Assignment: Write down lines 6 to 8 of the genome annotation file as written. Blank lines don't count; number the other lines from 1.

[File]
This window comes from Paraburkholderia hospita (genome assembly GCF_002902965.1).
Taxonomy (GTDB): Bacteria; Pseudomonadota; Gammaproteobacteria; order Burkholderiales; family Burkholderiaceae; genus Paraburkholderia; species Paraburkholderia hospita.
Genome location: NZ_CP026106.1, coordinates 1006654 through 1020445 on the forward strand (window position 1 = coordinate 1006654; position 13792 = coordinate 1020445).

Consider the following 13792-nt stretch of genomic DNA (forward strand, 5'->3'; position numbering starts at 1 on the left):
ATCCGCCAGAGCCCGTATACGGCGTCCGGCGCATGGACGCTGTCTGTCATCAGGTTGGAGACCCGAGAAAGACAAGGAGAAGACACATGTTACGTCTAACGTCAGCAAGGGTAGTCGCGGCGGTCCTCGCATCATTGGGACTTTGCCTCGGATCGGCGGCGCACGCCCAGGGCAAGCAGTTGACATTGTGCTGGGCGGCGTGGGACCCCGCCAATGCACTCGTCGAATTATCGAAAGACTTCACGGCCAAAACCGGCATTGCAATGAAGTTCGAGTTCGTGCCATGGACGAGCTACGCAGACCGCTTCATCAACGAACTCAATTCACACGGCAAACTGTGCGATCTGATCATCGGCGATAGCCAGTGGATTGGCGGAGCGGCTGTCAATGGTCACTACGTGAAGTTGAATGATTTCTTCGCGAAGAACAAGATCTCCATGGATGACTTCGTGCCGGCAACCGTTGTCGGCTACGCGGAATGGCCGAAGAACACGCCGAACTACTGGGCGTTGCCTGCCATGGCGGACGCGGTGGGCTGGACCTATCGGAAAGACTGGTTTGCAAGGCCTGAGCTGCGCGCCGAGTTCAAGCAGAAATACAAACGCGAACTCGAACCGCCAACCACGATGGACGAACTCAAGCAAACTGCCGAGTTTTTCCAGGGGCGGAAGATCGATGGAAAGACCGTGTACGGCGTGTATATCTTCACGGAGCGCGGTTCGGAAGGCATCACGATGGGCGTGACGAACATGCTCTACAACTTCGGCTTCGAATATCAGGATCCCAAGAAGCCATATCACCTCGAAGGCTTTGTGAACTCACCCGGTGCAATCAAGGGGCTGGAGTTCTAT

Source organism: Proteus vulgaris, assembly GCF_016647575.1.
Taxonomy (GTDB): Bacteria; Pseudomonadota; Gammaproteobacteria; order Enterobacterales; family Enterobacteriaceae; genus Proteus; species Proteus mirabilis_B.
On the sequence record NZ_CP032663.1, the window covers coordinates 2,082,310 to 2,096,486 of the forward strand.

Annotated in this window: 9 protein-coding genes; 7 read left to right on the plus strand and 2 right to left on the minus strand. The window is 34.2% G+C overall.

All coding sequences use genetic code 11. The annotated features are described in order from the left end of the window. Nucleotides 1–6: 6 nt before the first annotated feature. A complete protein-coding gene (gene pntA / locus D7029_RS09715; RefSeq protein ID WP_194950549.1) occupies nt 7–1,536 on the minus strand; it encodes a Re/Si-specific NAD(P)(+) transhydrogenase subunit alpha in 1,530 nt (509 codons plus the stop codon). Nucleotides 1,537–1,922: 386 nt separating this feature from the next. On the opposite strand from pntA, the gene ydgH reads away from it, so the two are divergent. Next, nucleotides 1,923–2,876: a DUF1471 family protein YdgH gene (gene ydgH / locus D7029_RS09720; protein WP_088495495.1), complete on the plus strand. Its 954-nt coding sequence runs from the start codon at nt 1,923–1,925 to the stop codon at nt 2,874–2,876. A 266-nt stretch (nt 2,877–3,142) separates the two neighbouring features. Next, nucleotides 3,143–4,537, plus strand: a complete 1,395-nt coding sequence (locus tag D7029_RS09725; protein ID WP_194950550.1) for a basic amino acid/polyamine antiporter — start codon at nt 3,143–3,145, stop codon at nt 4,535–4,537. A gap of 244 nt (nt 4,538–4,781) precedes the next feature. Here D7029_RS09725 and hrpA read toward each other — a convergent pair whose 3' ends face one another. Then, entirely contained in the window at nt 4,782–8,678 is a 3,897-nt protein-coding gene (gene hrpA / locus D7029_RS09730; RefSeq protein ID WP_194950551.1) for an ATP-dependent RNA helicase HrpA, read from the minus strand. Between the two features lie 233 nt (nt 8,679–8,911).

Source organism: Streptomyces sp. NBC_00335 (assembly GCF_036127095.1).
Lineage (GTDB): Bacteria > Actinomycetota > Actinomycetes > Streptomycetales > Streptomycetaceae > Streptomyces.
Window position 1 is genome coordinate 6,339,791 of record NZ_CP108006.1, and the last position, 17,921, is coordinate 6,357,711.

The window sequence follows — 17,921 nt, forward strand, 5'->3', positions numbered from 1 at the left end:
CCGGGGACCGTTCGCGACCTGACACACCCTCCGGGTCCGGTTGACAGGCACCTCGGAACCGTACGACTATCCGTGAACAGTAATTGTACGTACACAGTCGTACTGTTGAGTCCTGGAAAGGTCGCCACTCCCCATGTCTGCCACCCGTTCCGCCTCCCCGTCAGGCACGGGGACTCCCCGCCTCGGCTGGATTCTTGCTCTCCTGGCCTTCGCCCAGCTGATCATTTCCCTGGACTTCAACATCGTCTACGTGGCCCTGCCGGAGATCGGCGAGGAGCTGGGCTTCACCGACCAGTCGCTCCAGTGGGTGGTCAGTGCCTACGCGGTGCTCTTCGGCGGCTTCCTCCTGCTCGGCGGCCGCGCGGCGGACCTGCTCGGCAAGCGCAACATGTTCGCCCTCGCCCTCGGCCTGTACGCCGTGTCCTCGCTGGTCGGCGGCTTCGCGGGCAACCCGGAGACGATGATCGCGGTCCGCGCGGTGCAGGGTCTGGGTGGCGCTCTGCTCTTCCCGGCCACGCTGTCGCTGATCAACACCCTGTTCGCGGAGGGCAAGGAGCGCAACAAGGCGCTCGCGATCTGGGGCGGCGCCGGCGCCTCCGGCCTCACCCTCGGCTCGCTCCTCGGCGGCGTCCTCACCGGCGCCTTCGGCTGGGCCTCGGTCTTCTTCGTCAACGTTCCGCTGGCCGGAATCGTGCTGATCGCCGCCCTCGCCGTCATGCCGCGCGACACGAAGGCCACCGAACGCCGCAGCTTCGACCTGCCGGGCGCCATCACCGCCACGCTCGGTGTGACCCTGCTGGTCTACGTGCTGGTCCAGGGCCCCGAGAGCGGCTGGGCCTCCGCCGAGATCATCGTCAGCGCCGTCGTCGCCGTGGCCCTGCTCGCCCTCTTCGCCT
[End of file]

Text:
Source organism: Proteus vulgaris, assembly GCF_016647575.1.
Taxonomy (GTDB): Bacteria; Pseudomonadota; Gammaproteobacteria; order Enterobacterales; family Enterobacteriaceae; genus Proteus; species Proteus mirabilis_B.
On the sequence record NZ_CP032663.1, the window covers coordinates 2,082,310 to 2,096,486 of the forward strand.